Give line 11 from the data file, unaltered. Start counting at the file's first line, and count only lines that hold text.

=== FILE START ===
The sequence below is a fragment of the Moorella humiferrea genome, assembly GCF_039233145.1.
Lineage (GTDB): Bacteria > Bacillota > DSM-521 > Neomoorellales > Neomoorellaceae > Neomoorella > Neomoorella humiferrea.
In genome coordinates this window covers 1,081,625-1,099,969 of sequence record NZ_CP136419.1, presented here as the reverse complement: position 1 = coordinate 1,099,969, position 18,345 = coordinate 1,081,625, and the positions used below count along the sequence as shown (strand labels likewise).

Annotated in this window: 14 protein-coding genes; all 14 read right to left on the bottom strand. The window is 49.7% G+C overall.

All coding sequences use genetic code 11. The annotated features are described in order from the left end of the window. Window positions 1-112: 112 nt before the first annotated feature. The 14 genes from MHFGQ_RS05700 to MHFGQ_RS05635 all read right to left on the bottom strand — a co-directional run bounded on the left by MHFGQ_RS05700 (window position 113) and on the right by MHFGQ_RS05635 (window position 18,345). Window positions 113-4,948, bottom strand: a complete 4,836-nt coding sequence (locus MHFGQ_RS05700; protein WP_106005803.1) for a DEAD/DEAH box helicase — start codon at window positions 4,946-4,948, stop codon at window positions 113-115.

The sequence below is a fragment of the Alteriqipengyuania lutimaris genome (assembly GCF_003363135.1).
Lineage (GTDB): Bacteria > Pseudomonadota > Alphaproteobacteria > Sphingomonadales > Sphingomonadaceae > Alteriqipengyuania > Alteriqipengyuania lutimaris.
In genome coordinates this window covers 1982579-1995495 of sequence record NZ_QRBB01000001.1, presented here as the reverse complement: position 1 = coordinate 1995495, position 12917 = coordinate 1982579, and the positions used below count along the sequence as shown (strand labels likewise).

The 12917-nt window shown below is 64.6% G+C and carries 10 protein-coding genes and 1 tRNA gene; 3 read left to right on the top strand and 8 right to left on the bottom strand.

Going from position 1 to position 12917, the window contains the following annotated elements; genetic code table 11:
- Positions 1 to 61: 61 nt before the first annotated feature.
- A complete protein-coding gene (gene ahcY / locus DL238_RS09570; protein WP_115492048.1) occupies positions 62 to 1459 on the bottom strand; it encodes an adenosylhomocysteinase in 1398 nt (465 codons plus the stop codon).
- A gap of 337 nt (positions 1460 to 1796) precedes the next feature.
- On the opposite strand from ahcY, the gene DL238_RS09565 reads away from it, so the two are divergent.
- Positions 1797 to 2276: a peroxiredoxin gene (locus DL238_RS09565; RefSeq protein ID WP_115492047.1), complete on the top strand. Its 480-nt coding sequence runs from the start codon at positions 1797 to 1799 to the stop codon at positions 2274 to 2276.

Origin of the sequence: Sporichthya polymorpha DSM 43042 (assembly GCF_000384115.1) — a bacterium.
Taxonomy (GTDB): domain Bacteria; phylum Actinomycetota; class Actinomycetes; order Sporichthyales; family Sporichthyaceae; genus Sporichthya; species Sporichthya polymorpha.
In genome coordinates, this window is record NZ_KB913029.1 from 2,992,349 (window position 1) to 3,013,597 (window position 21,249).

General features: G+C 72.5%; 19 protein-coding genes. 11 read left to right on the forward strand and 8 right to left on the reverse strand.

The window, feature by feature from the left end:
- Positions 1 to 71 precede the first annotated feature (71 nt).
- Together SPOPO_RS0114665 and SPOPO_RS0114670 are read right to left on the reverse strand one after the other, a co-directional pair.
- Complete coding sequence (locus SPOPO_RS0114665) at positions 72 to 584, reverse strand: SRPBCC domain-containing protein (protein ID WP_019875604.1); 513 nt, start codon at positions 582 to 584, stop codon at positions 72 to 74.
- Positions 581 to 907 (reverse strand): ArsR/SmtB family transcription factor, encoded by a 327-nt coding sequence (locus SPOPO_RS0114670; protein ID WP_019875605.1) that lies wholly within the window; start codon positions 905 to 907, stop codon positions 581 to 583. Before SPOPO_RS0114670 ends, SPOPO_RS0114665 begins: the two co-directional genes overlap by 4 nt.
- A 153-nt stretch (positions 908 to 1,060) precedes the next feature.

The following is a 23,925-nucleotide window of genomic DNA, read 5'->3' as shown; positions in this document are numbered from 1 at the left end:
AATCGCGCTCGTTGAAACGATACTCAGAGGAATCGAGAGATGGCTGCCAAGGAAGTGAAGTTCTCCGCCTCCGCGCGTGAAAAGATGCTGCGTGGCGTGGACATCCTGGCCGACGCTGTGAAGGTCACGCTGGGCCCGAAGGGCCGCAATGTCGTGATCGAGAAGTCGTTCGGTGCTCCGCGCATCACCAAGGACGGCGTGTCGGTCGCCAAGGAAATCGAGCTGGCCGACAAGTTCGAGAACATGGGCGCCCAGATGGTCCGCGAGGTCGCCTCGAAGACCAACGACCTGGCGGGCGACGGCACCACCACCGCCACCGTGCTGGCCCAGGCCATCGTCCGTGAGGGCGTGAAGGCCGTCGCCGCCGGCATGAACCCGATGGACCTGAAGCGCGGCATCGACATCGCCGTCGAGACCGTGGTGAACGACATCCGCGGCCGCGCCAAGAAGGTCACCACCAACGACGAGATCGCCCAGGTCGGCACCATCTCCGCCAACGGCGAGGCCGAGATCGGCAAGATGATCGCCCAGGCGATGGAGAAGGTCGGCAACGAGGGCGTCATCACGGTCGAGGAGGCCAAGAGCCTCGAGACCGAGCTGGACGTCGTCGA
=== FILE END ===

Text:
- Positions 1 to 61: 61 nt before the first annotated feature.